Friday, March 5, 2010

China arranging refugee camps near Burma border

China is planning to set up refugee camps, for both Burmese and Chinese citizens, in the country’s southwest Yunnan province, bordering northern Burma, sources near the border said.

The camps will be located in the Longchuan River Valley, Longchuan (or Nshawn in Kachin) County, in Dehong Dai Jinghpo (or Kachin in Burmese) Autonomous Prefecture, Kachin residents of Longchuan said.

03022010longchuan-refugee-campThey said the Chinese government is also planning to feed the arriving refugees and intends to provide every refugee living in the camps with 8 Chinese Yuan (US$1.14) per day.

Thousands of acres of sugar cane on both sides along the two countries’ border are being quickly cut down and harvested, because of concerns expressed by the Chinese Border authority about renewed armed conflict, according to farm owners in the area.

The camps will accept ethnic Kachin people who live along the border who will flee if the civil war resumes between the Kachin Independence Organization (KIO) and Burma’s ruling junta, because of failed negotiations about the formation of a Border Guard Force, residents of the area said.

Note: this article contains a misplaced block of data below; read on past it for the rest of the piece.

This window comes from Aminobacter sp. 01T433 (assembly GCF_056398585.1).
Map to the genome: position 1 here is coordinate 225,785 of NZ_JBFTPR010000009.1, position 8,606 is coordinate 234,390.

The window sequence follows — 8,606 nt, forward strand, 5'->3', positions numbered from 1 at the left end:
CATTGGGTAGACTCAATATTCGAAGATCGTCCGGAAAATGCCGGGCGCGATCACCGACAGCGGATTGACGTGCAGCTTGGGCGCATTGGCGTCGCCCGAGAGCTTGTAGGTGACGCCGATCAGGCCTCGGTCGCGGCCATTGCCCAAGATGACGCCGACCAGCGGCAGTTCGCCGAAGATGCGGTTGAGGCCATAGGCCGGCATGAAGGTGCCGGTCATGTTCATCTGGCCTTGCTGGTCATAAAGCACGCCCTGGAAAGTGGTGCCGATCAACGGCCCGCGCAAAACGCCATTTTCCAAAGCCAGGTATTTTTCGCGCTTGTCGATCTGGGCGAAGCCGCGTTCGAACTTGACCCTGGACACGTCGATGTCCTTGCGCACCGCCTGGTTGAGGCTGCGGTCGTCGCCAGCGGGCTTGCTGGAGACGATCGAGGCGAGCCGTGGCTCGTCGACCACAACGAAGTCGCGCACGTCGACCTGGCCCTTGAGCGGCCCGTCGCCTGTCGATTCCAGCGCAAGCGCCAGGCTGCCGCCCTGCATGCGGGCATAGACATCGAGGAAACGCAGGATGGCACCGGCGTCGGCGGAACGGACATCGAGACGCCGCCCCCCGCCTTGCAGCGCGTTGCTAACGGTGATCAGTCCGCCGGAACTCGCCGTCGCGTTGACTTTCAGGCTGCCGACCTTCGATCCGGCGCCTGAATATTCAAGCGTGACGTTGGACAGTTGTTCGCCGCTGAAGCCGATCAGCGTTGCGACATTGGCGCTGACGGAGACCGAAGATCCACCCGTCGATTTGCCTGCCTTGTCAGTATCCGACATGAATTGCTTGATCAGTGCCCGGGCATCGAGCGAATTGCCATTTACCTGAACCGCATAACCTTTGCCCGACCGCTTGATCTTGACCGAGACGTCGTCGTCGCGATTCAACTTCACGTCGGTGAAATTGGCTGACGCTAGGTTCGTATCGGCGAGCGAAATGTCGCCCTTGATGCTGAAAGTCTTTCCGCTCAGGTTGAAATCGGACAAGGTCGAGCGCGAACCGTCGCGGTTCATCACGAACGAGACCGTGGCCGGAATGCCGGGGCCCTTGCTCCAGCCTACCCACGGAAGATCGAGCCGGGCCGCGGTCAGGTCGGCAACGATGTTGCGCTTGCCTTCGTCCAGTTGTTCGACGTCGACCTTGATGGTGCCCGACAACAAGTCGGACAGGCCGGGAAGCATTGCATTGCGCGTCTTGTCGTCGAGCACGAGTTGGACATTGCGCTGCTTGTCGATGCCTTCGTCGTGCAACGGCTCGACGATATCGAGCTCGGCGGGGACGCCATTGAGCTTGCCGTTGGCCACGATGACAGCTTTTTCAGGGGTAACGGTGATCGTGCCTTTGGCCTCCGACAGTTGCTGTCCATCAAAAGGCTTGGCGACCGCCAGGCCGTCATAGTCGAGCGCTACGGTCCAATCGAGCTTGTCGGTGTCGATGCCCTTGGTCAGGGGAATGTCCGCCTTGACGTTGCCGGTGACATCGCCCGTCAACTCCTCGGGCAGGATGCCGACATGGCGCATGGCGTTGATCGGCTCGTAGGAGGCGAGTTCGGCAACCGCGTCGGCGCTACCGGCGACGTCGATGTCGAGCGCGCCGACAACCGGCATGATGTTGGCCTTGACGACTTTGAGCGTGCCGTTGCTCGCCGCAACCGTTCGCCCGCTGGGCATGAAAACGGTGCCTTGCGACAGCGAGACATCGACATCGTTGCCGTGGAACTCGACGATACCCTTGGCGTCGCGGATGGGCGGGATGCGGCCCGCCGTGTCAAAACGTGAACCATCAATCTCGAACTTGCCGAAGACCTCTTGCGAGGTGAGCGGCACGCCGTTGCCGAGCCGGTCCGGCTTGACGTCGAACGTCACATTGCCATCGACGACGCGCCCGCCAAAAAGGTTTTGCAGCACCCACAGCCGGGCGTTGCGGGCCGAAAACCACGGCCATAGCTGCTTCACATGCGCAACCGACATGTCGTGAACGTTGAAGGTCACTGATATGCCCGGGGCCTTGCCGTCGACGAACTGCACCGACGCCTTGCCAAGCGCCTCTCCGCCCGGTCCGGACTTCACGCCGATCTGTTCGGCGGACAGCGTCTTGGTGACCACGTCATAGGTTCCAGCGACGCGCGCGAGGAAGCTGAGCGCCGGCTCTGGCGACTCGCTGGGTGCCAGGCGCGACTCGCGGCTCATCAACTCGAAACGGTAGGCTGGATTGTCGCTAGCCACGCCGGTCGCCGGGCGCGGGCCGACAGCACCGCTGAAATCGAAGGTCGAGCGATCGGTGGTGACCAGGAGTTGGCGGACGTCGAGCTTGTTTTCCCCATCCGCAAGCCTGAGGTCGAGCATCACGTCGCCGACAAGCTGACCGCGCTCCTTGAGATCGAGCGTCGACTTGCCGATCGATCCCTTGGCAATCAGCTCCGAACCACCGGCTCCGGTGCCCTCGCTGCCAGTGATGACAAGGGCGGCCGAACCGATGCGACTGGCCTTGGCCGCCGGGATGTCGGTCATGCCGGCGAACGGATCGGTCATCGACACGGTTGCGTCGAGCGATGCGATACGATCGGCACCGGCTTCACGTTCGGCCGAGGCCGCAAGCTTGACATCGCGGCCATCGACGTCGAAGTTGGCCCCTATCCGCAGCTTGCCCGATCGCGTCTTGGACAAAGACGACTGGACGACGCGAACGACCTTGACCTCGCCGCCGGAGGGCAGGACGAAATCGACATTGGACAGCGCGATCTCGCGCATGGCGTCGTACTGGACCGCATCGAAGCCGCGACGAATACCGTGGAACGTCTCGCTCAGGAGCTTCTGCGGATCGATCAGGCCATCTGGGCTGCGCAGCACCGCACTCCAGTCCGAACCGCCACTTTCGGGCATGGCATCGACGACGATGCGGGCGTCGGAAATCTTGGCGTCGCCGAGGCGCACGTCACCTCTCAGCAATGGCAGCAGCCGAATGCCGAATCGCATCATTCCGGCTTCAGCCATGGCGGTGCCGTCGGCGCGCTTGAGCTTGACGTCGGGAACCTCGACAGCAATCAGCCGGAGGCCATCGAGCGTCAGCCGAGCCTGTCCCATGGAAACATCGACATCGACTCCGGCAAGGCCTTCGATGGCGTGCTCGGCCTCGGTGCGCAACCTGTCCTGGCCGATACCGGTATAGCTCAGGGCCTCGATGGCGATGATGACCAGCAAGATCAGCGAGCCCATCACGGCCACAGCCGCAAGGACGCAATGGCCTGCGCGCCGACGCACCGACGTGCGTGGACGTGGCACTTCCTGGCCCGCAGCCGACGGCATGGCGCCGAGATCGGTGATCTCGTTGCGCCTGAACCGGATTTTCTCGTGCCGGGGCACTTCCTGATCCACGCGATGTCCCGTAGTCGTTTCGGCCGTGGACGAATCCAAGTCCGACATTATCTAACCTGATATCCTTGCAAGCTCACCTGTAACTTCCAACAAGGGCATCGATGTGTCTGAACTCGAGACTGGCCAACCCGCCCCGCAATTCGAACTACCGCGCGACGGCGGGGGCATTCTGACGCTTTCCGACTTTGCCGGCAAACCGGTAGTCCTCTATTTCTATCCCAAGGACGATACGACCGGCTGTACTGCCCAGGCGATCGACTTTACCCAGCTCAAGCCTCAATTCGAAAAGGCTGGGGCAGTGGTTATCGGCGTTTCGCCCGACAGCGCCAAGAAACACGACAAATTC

Tensions have gradually increased between the KIO and the Burmese junta near the KIO territories in Kachin and Northeast Shan State, after the February 28 deadline expired for the KIO to transform its armed-wing, the Kachin Independence Army (KIA), into the junta-controlled Border Guard Force, according to KIA officers in the frontlines.

On the deadline day, about 300 Burmese troops were secretly transported to a military base in Sin Lum Bum, the strategic army base near KIA battalion No. 15 and 3rd brigade command, based in Maijayang, near the China border, a reliable local source told Kachin News Group today.

In mid February, Burmese troops who had been deployed to Karen State were recalled to their native army battalions in Bhamo, Kachin State, according to sources close to Burmese battalions in that area.

KIA sources said all troops in the two states have been put on high alert to defend against attacks by Burmese troops.

Yesterday, the KIO began its crucial central committee meeting (or Ginjaw Komiti Hkum Ra Zuphpawng in Kachin language), at Laiza Headquarters, in Kachin State, near the China border.

It is expected to make a final decision on acceptance of the junta’s proposal on the formation of the BGF, according to central committee members.